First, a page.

Since our primary objective is to collect bathymetric data, the locations of transect lines were determined before the mission to best meet the objective. Some lines provide data about previously unmapped areas; others fill in gaps between existing data tracks. We are able to follow the plan when we are in open water, but once we are in the ice, sometimes plans change. This became immediately apparent when I went on watch on the night of 7 August. We were heading north in the Beaufort Sea into thicker ice. There was a flurry of activity in the geophysics computer lab. The scientists were studying the ship’s track and the latest satellite images of the ice. We were on course to encounter some very large floes. I was about to get my first real taste of what an ice breaker does.

An ice breaker is designed differently from other ships. It is double-hulled with extra thick steel at the bow, stern and water line. It has a flat hull with a rounded bow that slopes gradually upward to allow it to ride up over the ice. (I am told that same feature makes it roll considerably in rough seas, though thankfully the Healy’s design is somewhat modified from the earlier Coast Guard ice breakers, so it does not roll as much as it could!) There are numerous mechanical modifications that allow ice breakers to work in an environment that would crush other ships. (See Cool Antarctica for a good summary of the characteristics of ice breakers.) The ship weighs over 11 tons, and the basic principle of ice breaking is to ride up over the ice and allow gravity to do the work, using the ship’s weight to fracture the ice. Healy’s typical cruising speed is 12 knots, with a maximum of 17 knots; depending on ice conditions, Healy’s speed typically decreases to 7 knots, and it is often necessary to go even slower through large floes, particularly if the multibeam is not recording good data. In the thickest ice, the ship uses a technique called “backing and ramming” which is pretty much exactly as it sounds – the ship is driven on the ice, then backed up and driven back onto the ice again. But while Healy is a powerful ship, a large tabular floe of multiyear ice has a lot of inertia, and it takes an incredible force to move it. More often than not, it is a better idea to try to find a way around the large floes instead of breaking through them.

The next few photos show what happens when Healy breaks through ice. Cracks radiate out in all directions as the weight of the ship is forced into the floe. The deep blue color indicates that much of the ice is “multiyear ice” – ice that has lasted through at least one summer melting season.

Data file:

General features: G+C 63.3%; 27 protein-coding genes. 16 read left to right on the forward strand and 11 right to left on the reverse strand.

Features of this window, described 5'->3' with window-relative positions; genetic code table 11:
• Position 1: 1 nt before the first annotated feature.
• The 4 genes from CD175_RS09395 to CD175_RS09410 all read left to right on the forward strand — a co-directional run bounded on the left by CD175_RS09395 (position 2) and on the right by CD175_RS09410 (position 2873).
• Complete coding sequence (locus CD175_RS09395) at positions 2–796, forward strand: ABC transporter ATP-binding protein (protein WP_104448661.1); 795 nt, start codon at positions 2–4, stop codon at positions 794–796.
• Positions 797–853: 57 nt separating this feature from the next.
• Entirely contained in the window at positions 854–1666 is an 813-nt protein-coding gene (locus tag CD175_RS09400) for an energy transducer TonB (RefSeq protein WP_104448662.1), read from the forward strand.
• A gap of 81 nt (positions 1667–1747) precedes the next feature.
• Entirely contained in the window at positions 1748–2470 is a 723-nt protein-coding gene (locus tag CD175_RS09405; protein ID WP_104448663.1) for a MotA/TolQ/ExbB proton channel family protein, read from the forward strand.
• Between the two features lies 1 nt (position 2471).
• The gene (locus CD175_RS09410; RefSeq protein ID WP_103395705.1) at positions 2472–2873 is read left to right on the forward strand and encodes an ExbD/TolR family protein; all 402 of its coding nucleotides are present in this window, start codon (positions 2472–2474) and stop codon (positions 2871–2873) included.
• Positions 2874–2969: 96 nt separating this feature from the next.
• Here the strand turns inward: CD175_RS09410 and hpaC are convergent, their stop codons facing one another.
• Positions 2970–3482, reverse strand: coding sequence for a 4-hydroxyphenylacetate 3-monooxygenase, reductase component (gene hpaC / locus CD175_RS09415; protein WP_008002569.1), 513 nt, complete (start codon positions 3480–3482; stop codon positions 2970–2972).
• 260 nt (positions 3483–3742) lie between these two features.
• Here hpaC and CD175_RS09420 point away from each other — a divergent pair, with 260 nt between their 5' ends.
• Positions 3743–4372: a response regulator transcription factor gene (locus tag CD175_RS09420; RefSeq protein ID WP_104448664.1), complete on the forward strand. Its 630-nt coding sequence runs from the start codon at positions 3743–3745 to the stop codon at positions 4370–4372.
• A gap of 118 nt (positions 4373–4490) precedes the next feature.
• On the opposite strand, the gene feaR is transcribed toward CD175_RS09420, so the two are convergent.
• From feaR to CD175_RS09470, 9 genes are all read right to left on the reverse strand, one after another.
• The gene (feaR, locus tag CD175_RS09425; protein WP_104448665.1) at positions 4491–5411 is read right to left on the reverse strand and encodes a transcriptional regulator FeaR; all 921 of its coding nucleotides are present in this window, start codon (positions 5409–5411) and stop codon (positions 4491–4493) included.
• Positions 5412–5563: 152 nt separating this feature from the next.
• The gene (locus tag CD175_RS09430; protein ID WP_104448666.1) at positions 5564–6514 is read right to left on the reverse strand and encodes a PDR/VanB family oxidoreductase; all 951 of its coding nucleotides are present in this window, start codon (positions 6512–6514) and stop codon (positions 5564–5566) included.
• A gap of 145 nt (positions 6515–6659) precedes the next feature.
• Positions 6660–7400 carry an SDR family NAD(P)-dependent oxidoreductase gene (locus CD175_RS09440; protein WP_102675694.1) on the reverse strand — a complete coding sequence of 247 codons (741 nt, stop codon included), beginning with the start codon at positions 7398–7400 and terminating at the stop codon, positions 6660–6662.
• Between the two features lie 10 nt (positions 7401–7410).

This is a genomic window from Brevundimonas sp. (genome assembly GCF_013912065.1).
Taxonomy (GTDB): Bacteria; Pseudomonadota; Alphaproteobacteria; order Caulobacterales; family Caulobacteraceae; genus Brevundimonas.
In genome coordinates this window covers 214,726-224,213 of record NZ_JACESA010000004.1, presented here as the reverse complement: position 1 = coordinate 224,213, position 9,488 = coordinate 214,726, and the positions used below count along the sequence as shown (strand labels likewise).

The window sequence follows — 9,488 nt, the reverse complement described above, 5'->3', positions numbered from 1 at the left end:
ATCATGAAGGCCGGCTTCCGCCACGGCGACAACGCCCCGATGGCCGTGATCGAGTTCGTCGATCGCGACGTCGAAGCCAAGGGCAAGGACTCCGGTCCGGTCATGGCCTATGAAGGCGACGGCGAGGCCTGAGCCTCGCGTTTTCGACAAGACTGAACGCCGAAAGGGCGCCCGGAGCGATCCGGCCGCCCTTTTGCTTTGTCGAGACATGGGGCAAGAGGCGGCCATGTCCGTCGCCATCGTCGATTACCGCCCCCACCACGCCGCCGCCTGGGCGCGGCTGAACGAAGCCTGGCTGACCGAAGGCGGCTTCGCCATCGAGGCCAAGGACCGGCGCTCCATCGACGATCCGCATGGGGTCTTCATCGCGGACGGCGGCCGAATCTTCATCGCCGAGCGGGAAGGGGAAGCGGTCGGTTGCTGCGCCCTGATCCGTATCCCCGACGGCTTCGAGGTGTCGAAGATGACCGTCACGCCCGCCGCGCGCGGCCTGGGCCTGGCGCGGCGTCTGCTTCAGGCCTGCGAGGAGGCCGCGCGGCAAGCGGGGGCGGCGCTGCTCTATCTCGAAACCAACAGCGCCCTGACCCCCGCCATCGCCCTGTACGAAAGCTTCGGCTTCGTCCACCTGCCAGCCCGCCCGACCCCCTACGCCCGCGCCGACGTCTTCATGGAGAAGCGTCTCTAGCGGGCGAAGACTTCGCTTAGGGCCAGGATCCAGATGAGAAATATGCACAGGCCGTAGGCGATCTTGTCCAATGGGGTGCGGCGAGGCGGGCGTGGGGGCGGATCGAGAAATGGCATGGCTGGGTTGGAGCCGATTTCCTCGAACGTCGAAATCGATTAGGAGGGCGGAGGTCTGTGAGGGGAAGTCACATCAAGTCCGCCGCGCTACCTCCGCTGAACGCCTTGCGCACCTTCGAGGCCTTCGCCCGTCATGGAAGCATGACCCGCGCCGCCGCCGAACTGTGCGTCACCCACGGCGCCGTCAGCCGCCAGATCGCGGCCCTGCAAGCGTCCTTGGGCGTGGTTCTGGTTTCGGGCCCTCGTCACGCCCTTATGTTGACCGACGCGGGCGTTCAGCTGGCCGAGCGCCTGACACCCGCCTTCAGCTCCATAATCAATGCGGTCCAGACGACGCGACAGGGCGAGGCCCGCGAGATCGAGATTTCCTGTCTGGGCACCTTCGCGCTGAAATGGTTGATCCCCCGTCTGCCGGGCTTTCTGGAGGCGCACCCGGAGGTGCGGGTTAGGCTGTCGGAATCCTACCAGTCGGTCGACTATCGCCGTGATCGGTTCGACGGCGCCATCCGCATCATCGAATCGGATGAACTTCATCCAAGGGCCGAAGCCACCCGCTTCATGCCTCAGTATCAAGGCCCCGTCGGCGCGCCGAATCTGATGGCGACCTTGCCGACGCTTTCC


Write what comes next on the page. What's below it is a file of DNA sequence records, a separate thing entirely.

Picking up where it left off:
Close up of USCGS Healy breaking ice

Close up of USCGS Healy breaking ice

The following maps show how one large floe affected our progress in the early morning hours of 8 August 2010. I came on watch at 8:00 p.m. local time (04:00 UTC) on 7 August. We were at the point labeled “0” on the first map, travelling through open water and light ice at a speed of approximately 11.7 knots. We reached point “1” at 11:30 p.m. (07:30 UTC) and were beginning to slow down in the ice. In 3.5 hours, we covered a distance of 38.88 nautical miles (nm), at an average speed of 11.1 knots. At 12:57 a.m. (08:57 UTC), we reached point “2”, 7.89 nm from point 1 – that’s an average speed of about 5.3 knots.
Map

Map

Things got tricky after that. Notice the change in scale on the second map, which shows the ship’s progress over the next 3 hours until point “11” at 4:00 a.m. (12:00 UTC) on the 8th. In that time, we covered 15.48 nm and had to deviate off a straight line course and change direction several times to maneuver around ice. Our average speed continued to be about 5 knots, but there were times during that stretch when the speed was a low as 1 or 2 knots. Relative to the original planned straight line course, the distance covered in that period was 6.7 nm.

Map

Map

Map 3 shows the remaining course we followed for that transect (the right hand track line) – note again the different map scale. We covered the remaining distance along the line between points 11 and 12, about 91 nm, over the next 3 hours. The trackline on the left shows our subsequent course, about a day later.